In addition to learning from the lectures and panels, attendees will also have the opportunity to explore a variety of exhibits and pottery displays. Nearly 150 organizations are expected to showcase their products and services at the Manufacturers/Suppliers and Nonprofits Exhibit, which will be open from 8:30 a.m. to 4 p.m on Wednesday, March 16, and from 9 a.m. to 5 p.m. on Thursday and Friday, March 17-18.

Visitors can also view pottery on display at the Clay National Exhibition and Regional Student Juried Exhibition. Held in odd-numbered years, the Clay National Exhibition is a juried exhibition of works by U.S. artists and international NCECA members. The 2005 Clay National Exhibition will be hosted by the University of Maryland, Baltimore County, and will be open March 10-April 10. The Regional Student Juried Exhibition, which will be open March 13-29, showcases undergraduate and graduate student work from a multi-state region surrounding the conference host city.

Tour de Clay, which will feature 160 exhibitions and 878 artists from around the world, will be held in 122 venues throughout the greater Baltimore region for six weeks beginning on February 19 and continuing through April 3, 2005. Presented by Baltimore Clayworks in partnership with artists, galleries and leaders from the cultural community throughout the Greater Baltimore region, Tour de Clay will include exhibits at locations such as the American Visionary Art Museum, Baltimore Museum of Art, Baltimore Clayworks, Contemporary Museum, Coppin State University, Eubie Blake Cultural Arts Center, Grimaldis Gallery, Johns Hopkins University, Maryland Hall for the Creative Arts, Maryland Institute College of Art, Morgan State University, School 33 Art Center, the T. Rowe Price and Bank of America lobbies, and The Whole Gallery. Additionally, venues such as Fells Point, Mt. Vernon, Federal Hill and Annapolis will host clusters of exhibits, as well as opening receptions, gallery talks and tours. Shuttles to Tour de Clay exhibits will depart regularly from the Baltimore Convention Center during NCECA 2005.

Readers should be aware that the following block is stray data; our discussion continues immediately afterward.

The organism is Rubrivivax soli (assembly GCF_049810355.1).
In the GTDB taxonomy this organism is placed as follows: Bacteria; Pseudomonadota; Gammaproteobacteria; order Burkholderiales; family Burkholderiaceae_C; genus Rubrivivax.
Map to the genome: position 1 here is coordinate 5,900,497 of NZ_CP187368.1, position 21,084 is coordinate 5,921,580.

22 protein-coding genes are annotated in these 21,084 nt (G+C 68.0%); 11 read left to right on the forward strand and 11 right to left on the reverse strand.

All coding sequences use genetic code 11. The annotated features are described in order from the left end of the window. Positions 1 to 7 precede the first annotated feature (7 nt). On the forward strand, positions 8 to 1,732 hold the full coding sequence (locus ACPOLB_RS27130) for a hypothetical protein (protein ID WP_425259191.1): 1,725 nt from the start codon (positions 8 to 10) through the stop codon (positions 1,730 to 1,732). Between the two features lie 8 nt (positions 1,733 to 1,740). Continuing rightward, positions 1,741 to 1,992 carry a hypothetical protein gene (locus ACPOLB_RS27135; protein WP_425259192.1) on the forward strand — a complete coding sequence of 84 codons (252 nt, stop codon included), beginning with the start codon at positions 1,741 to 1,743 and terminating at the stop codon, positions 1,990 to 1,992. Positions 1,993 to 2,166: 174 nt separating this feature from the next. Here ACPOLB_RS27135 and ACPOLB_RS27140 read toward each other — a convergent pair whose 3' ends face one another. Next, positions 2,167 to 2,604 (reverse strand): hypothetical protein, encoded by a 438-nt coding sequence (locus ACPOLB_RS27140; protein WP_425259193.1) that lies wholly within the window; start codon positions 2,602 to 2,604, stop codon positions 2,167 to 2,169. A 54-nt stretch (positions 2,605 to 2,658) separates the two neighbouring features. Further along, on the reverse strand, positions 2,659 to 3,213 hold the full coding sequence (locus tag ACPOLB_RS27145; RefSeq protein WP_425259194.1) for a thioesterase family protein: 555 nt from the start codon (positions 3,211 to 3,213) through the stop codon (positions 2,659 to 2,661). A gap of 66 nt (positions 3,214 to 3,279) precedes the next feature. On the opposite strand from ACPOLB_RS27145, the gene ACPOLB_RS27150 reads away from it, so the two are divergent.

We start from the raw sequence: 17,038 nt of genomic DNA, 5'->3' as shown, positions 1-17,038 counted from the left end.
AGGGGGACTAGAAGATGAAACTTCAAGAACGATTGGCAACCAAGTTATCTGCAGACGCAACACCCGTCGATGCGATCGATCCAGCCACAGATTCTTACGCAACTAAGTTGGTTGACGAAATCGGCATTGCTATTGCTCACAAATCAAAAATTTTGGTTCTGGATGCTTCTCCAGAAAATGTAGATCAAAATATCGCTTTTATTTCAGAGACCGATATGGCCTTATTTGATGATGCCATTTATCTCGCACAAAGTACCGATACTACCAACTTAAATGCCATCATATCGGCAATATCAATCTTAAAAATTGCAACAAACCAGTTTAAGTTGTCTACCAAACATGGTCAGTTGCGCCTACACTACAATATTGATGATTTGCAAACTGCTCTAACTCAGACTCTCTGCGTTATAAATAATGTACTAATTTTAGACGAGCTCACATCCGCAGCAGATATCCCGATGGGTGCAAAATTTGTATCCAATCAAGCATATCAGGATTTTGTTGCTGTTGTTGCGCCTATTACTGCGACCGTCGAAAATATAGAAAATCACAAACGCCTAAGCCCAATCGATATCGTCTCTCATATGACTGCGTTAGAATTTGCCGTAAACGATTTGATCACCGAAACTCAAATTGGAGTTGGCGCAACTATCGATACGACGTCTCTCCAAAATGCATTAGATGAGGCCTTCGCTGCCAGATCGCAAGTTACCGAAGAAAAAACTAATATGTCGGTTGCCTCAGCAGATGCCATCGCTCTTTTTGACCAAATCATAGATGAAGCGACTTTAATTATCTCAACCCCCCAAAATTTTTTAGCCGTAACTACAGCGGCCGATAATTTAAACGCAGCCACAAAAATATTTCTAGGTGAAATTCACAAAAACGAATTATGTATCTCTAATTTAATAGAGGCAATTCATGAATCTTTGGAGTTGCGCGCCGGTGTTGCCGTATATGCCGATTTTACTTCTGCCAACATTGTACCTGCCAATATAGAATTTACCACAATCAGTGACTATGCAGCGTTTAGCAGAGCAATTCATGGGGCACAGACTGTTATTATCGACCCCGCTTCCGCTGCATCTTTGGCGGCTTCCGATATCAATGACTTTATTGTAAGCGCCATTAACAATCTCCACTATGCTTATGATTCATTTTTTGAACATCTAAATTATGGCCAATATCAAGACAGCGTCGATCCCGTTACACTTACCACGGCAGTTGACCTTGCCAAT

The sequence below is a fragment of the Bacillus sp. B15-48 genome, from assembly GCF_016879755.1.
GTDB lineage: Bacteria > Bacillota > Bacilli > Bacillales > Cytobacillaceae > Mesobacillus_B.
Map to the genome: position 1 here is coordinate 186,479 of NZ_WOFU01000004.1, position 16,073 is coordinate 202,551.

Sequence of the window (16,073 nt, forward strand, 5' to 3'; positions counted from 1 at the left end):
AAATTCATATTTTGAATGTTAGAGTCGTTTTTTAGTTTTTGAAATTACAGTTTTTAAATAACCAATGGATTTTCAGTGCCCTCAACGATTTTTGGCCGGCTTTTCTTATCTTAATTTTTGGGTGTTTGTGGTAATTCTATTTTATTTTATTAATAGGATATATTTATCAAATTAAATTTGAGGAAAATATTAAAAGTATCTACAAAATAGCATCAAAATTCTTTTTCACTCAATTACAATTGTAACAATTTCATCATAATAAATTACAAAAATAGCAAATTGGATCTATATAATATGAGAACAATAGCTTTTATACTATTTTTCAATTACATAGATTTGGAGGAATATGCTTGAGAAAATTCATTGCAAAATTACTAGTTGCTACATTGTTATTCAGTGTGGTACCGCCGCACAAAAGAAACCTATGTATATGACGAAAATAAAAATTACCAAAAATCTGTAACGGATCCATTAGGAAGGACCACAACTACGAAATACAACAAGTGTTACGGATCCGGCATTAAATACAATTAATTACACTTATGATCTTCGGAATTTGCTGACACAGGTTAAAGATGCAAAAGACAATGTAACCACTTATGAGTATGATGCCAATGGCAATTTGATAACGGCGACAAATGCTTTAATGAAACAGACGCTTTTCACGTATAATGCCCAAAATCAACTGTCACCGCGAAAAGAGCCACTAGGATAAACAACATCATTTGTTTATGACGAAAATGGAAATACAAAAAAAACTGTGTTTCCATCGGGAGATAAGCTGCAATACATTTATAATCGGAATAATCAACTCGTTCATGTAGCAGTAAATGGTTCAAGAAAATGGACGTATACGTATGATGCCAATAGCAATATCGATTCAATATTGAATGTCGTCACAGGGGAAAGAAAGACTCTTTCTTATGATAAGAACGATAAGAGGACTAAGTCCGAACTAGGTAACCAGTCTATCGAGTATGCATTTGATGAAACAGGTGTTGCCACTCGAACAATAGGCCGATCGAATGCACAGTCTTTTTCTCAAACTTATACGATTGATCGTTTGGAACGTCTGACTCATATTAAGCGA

Several fundraisers will also be held during the show to support the NCECA Fund for Artist Development, which is designed to provide opportunities for artistic growth through scholarships, residencies and programs. Visitors can participate in the 13th Annual Fellowship Fund Cup Sale by donating and buying cups at the show. The cups will be exhibited on Thursday, March 17, from 10 a.m. to 5 p.m. and will go on sale Friday, March 18, from 8 a.m. to 2 p.m.

The FĂȘte '05: Benefit Auction, held March 18-20, will provide another opportunity for attendees to support this cause. The fundraiser will include The Collectors' Tour, in which participants will tour selected exhibitions, enjoy private gallery talks by artists and curators, and visit a private home collection. The event also includes premier seating at the NCECA Benefit Auction Gala & Dinner the evening of March 19, which will include both a live and silent auction. Visitors can also choose to attend only the March 19 gala for this fundraiser.

For more information about NCECA 2005 and the related special events, contact the National Council on Education for the Ceramic Arts (NCECA) at (866) 266-2322, e-mail office@nceca.net , or visit http://www.nceca.net .